Learn the facts about cholesterol

How much do you know about cholesterol? Here are some common misconceptions – and the reality behind them.

Misconception: Cholesterol isn’t a concern for children

High cholesterol can be inherited. This is referred to as familial hypercholesterolemia.

Children who have this genetic disorder are at very high risk of heart disease. This problem is underdiagnosed and undertreated worldwide. Once identified, children with this condition may require aggressive treatment with medications.

Cholesterol testing should be considered for children and adolescents with elevated risk. That includes children with:

  • A parent or grandparent who had evidence of coronary atherosclerosis, peripheral vascular disease or cerebrovascular disease.
  • A parent or grandparent who had a coronary artery procedure.
  • A parent or grandparent who had a heart attack or sudden cardiac death before age 55.
  • A parent who has a history of high total cholesterol levels (240 mg/dL or higher).

Regardless of their risk, all children benefit from a healthy diet and lifestyle. Establishing the habits of healthy eating and physical activity early on can reduce the risk of cardiovascular problems over time.

Compelling evidence shows that the atherosclerotic process (buildup of plaque in arteries) begins in childhood and progresses slowly into adulthood. Later in life, this often leads to coronary heart disease, the leading cause of death in the United States.

To reduce your child’s risk, it’s important to:

  • discourage cigarette smoking
  • encourage regular aerobic exercise
  • identify and treat high blood pressure
  • help your child maintain a healthy weight
  • diagnose and treat diabetes
  • encourage a healthy diet

Children two and older should be encouraged to eat a diet that emphasizes fruits, vegetables, fish, whole grains and low sodium, with few sugar-laden foods and drinks.

Misconception: You don’t need a cholesterol check until middle age

The American Heart Association recommends that all adults 20 and older have their cholesterol (and other risk factors) checked every four to six years. Work with your doctor to determine your risk for cardiovascular disease and stroke.

Misconception: Thin people don’t have high cholesterol

Overweight people are more likely to have high cholesterol, but thin people can be affected as well. A person with any body type can have high cholesterol.

People who don’t easily gain weight are often less aware of how much saturated and trans fat they eat. Nobody can “eat anything they want” and stay heart-healthy.

Have your cholesterol checked regularly regardless of your weight, physical activity and diet.

Learn more about how to improve your cholesterol levels.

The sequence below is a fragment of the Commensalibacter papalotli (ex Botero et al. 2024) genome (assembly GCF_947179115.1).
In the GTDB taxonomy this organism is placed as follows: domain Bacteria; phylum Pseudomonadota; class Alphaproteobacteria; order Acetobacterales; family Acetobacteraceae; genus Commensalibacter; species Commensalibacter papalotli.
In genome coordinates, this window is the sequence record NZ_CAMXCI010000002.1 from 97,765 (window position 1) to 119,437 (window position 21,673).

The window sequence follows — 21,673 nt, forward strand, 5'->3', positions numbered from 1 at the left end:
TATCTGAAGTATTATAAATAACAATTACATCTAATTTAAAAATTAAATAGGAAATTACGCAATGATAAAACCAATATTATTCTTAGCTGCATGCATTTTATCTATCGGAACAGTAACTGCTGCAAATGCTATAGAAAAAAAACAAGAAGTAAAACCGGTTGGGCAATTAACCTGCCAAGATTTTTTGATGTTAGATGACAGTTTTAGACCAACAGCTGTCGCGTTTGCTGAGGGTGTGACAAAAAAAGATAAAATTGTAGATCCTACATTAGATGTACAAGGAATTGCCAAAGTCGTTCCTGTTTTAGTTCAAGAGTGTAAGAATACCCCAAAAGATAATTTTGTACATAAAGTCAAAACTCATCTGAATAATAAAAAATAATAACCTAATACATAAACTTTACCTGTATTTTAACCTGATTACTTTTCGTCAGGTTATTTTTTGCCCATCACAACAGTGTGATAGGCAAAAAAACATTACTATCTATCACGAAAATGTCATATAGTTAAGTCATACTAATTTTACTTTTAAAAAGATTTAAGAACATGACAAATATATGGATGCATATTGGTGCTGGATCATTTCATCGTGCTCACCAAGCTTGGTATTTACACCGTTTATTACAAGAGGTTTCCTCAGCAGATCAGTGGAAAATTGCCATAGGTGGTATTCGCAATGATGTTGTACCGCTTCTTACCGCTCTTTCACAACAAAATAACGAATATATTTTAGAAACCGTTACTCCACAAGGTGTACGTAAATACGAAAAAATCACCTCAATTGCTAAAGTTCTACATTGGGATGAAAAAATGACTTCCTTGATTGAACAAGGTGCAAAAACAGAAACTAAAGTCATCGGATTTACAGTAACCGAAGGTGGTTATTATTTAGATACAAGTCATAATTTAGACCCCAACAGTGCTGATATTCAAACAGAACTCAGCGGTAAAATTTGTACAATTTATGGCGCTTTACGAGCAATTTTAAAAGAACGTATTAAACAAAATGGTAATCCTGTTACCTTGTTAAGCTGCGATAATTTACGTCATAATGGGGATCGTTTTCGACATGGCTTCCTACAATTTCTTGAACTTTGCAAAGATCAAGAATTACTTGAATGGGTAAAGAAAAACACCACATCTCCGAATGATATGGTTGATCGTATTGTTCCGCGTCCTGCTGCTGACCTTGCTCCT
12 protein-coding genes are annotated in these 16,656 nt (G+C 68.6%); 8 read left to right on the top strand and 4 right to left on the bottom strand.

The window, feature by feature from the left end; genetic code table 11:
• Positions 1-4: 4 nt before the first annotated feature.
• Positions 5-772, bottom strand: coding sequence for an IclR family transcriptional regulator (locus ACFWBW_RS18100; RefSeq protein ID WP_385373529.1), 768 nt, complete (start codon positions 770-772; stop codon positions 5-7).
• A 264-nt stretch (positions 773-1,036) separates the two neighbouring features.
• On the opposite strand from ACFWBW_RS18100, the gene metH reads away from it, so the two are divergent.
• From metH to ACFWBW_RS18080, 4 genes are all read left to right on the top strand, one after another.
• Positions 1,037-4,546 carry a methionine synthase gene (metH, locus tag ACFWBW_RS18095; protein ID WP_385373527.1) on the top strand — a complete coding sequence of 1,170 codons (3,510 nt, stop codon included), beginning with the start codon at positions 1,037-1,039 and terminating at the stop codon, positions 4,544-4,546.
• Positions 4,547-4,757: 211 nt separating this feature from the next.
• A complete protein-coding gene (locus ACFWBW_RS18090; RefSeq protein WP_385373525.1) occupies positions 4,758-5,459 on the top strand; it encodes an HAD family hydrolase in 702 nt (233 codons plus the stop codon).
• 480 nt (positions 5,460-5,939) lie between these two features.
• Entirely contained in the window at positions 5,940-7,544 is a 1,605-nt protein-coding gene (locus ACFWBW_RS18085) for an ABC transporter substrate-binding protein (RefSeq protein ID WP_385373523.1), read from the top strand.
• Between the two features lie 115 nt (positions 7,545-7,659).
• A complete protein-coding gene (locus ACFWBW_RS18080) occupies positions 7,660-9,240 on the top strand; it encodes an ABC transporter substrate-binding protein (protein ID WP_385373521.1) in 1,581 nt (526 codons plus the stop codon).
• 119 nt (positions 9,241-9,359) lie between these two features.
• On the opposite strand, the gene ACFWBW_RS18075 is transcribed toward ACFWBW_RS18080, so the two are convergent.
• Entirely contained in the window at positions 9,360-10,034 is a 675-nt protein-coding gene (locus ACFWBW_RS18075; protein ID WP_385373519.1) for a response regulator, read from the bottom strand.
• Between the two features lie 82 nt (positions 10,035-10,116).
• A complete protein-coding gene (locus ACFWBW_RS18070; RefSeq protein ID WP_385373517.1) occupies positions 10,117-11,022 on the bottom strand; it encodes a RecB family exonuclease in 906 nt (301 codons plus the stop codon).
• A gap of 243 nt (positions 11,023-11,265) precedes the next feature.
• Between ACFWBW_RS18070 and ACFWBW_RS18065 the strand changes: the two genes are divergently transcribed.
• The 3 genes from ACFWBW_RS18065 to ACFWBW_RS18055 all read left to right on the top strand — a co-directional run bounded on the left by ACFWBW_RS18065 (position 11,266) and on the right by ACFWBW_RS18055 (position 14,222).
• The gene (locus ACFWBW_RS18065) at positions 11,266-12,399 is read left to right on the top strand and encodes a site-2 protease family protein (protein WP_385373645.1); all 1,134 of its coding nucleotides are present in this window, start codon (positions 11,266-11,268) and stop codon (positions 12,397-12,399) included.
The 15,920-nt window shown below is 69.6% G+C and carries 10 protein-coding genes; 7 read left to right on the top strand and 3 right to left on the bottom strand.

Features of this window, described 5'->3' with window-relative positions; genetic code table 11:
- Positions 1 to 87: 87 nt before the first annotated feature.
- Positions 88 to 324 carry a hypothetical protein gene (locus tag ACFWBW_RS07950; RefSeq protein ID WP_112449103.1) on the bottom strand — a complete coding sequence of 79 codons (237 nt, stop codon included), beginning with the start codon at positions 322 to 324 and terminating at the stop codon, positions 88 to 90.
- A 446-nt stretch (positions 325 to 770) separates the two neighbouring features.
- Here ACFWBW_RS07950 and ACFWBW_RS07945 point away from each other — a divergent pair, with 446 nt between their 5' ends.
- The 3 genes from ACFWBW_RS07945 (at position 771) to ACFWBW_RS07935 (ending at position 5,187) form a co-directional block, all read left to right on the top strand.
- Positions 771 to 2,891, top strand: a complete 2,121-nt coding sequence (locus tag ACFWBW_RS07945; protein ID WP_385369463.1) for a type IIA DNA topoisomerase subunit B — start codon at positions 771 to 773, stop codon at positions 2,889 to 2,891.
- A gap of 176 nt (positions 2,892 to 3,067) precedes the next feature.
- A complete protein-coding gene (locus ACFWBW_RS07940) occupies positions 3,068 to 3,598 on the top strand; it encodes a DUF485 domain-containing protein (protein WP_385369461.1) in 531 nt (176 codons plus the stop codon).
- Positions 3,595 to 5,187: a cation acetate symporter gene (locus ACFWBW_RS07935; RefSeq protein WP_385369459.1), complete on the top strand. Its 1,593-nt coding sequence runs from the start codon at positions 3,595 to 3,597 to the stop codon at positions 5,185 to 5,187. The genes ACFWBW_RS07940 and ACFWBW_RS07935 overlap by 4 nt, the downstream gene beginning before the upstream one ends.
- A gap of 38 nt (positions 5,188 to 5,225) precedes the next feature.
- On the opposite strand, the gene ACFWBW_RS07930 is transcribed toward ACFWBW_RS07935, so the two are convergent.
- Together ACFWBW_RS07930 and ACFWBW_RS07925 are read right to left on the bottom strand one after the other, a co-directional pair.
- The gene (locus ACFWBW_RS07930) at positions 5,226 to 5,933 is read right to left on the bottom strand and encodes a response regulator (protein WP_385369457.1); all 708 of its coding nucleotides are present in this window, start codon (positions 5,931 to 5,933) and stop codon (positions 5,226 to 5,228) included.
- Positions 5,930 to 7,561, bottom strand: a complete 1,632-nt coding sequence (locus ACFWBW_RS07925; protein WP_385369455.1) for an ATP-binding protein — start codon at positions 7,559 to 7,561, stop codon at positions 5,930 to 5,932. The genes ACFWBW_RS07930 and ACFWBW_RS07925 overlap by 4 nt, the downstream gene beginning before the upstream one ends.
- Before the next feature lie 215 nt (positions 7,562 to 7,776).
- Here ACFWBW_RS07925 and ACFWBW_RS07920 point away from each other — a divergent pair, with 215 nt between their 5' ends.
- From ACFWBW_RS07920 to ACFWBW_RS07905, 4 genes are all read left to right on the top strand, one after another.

Misconception: Only men need to worry about cholesterol

Both men and women tend to see higher triglyceride and cholesterol levels as they get older. Weight gain also contributes to higher levels.

But it is true that premenopausal women may have some protection from high LDL (bad) levels of cholesterol, compared to men. That’s because the female hormone estrogen is highest during the childbearing years and it tends to raise HDL (good) cholesterol levels. This may help explain why premenopausal women are usually protected from developing heart disease.

On the other hand, postmenopausal women may find that, despite a heart-healthy diet and regular physical activity, their cholesterol still rises. For this reason, women nearing menopause should have their cholesterol levels checked and talk with their doctor about their risk factors and treatment options.

At one time, it was thought that hormone replacement therapy might lower a woman’s risk of heart disease and stroke. But recent studies have shown that HRT does not reduce the risk of heart disease and stroke in postmenopausal women. The American Heart Association does not endorse HRT as a means for lowering cardiovascular risks.

Misconception: You should wait for your doctor to mention cholesterol

Your health is your responsibility.

Starting at age 20, ask your doctor to test your cholesterol, assess your risk factors and estimate your risk for a heart attack or stroke.

Once you know your risk, you can take action to lower it. Your doctor may recommend diet and lifestyle changes – and possibly medication as well. Follow all of your doctor’s instructions and have your cholesterol and other risk factors rechecked every four to six years.

Questions to ask your doctor about cholesterol (PDF).

Misconception: Diet and physical activity dictate your cholesterol level

Diet and physical activity do affect overall blood cholesterol levels, but other factors inform your levels as well.

Being overweight or obese tends to increase bad cholesterol (LDL) and lower good cholesterol (HDL). Getting older also causes LDL cholesterol to rise. For some, heredity may even play a role.

That said, a heart-healthy diet and regular physical activity are important to everyone for maintaining cardiovascular health.

Understand the sources of cholesterol.

Misconception: With medications, no lifestyle changes are needed

Medications can help control cholesterol levels, but making diet and lifestyle changes is the best way to reduce heart disease and stroke risk. To lower your cholesterol, eat a heart-healthy diet and get 40 minutes of moderate- to vigorous-intensity aerobic exercise, three to four times a week.

It’s also very important to take your medication exactly as your doctor has instructed.

Learn more about cholesterol medications.

Misconception: If the Nutrition Facts label shows no cholesterol, a food is “heart-healthy”

A food’s Nutrition Facts label can be helpful for choosing heart-healthy foods, if you know what to look for.

Many foods marketed as “low-cholesterol” have high levels of saturated or trans fats, both of which raise blood cholesterol. Even foods billed as “low-fat” may have a surprisingly high fat content.